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Week at the wheel: Porsche 911 Carrera. Image by Porsche.

Week at the wheel: Porsche 911 Carrera
Porsche makes its new 911 faster, more efficient, better looking and better built - what's not to like?

   



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| Week at the Wheel | Porsche 911 Carrera |

Overall rating: 5 5 5 5 5

We constantly bang on about consummate all-rounders, whether it be lightly warmed hot hatches, dynamically superior SUVs or frugal and fast executive saloons, but this time the hyperbole could just be justified. Relatively practical (2+2 seating and a decent boot), great to look at (inside and out), excellent to drive (for both the experienced and novice) and exotic enough to feel special (but also sensible enough to blend in when needed) the new Porsche 911 really does tick the boxes. In fact we'd wager that, whatever your needs in a sportscar, the 911 is good enough to satisfy every single one of them.

Key Facts

Model tested: Porsche 911 Carrera
Pricing: £71,449 (£85,845 as tested)
Engine: 3.4-litre flat-six petrol
Transmission: seven-speed manual, rear-wheel drive
Body style: two-door coupé
Rivals: BMW 6 Series, Mercedes-Benz SL, Aston Martin Vantage
CO2 emissions: 212g/km
Combined economy: 31.4mpg
Top speed: 180mph
0-62mph: 4.8 seconds
Power: 350hp at 7,400rpm
Torque: 390Nm at 5,600rpm

Inside & Out: 5 5 5 5 5

As you'd expect, the new Porsche 911 looks a lot like the old one; in fact at first glance it's hard to notice the difference. Look closer though and it's clear this latest example is lower, wider and on the whole is actually a much more balanced shape. With the optional 20-inch wheels and lowered suspension on our example it certainly looked the part, straddling the fine line between understated class and muscular aggression that 911s always do so well.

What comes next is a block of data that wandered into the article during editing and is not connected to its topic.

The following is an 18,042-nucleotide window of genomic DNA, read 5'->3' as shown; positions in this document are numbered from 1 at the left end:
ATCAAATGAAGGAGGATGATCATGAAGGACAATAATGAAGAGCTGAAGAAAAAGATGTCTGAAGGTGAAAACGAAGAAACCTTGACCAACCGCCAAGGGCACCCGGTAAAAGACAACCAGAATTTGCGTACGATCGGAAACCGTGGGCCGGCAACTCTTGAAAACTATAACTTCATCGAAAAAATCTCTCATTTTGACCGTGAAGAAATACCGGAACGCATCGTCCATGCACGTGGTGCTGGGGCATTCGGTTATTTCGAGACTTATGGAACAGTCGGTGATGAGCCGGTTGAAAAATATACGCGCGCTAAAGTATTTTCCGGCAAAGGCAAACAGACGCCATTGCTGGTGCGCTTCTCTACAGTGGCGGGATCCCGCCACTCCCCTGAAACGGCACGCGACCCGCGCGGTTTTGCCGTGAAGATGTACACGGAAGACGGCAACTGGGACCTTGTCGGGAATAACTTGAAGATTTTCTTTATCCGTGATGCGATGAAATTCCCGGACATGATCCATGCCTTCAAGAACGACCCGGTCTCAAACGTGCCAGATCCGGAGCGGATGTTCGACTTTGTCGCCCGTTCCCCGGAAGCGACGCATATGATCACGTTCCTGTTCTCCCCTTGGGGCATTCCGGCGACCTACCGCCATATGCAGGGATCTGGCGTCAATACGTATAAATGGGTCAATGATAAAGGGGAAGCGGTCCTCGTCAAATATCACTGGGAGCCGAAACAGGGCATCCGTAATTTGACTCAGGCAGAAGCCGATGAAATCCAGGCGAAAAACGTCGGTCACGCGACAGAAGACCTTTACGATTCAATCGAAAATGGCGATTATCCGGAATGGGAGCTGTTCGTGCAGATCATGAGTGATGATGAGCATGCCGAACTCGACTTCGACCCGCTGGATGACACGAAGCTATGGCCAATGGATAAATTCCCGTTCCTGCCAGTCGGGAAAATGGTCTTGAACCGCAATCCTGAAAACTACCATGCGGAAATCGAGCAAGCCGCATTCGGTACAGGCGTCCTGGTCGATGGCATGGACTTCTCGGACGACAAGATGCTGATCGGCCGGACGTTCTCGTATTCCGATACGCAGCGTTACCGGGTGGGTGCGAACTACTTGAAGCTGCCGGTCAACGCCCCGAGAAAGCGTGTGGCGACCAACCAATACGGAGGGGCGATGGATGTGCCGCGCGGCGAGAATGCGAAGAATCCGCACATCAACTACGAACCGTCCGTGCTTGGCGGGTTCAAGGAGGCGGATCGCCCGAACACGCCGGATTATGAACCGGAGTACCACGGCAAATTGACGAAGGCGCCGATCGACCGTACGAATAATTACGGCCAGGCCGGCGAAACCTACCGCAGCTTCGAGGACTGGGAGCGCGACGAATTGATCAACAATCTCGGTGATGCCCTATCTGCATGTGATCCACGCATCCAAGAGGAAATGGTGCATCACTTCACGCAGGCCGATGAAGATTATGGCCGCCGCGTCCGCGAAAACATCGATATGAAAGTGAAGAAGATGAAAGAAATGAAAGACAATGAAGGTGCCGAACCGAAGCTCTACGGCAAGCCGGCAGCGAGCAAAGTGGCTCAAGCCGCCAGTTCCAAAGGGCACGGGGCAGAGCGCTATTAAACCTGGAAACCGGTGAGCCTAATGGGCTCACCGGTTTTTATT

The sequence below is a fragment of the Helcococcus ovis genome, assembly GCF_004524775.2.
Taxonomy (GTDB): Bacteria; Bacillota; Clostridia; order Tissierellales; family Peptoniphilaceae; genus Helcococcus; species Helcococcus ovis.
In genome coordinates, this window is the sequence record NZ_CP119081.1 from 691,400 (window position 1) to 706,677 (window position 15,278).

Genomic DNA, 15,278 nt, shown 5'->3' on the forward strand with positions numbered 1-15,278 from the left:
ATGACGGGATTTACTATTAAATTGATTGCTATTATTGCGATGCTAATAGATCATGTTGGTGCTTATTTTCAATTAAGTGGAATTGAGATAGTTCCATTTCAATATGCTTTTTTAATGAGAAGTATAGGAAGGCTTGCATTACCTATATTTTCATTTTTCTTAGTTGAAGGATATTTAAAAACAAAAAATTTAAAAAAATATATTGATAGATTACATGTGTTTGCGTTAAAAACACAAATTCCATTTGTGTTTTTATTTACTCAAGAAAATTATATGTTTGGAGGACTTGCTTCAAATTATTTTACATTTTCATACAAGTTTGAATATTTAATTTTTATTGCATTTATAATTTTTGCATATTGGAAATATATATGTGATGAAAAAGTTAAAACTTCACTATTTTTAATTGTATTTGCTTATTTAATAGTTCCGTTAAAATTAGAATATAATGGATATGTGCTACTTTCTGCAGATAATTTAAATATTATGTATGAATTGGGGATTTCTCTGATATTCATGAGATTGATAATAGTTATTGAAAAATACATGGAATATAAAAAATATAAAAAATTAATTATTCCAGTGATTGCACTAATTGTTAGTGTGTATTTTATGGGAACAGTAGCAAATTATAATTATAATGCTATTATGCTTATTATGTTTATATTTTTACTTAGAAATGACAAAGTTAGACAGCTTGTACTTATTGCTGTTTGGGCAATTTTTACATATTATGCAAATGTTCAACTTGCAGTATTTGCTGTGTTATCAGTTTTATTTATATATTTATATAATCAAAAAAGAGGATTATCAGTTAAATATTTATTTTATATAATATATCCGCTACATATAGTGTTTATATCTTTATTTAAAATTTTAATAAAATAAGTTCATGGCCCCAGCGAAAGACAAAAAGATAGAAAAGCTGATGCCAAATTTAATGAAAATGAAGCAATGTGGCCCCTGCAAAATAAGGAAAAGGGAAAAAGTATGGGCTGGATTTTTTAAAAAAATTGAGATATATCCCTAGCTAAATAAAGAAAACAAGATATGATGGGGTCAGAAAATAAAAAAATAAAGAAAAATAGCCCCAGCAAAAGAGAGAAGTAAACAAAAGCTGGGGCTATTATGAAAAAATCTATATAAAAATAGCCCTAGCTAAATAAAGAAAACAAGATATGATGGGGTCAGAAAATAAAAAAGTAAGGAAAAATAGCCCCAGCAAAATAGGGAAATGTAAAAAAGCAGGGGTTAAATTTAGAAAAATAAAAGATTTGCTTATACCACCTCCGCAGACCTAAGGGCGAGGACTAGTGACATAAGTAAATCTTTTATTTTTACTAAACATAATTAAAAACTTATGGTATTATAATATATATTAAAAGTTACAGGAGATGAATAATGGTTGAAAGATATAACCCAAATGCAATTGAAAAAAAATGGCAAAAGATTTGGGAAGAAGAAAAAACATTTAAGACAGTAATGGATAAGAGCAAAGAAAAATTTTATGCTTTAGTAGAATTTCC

The new 911 doesn't disappoint inside either. The new centre console rising into the dashboard makes perfect ergonomic sense, while the switchgear and material quality is peerless. It's not as visually exciting as an Aston Martin, but everything works with a reassuring solidity, and being able to toggle between different digital displays on the third instrument dial is a work of genius.

Ride & Handling: 5 5 5 5 5

Early 911s have something of a reputation as being widow-makers, the engine slung out over the rear axle certainly not suggesting perfect weight distribution. But with each iteration it becomes more and more usable, and with this latest example all you need is a little bit of trust. Have the faith (or leave the Porsche Stability Management system turned on) and the 911 will grip, and grip and grip.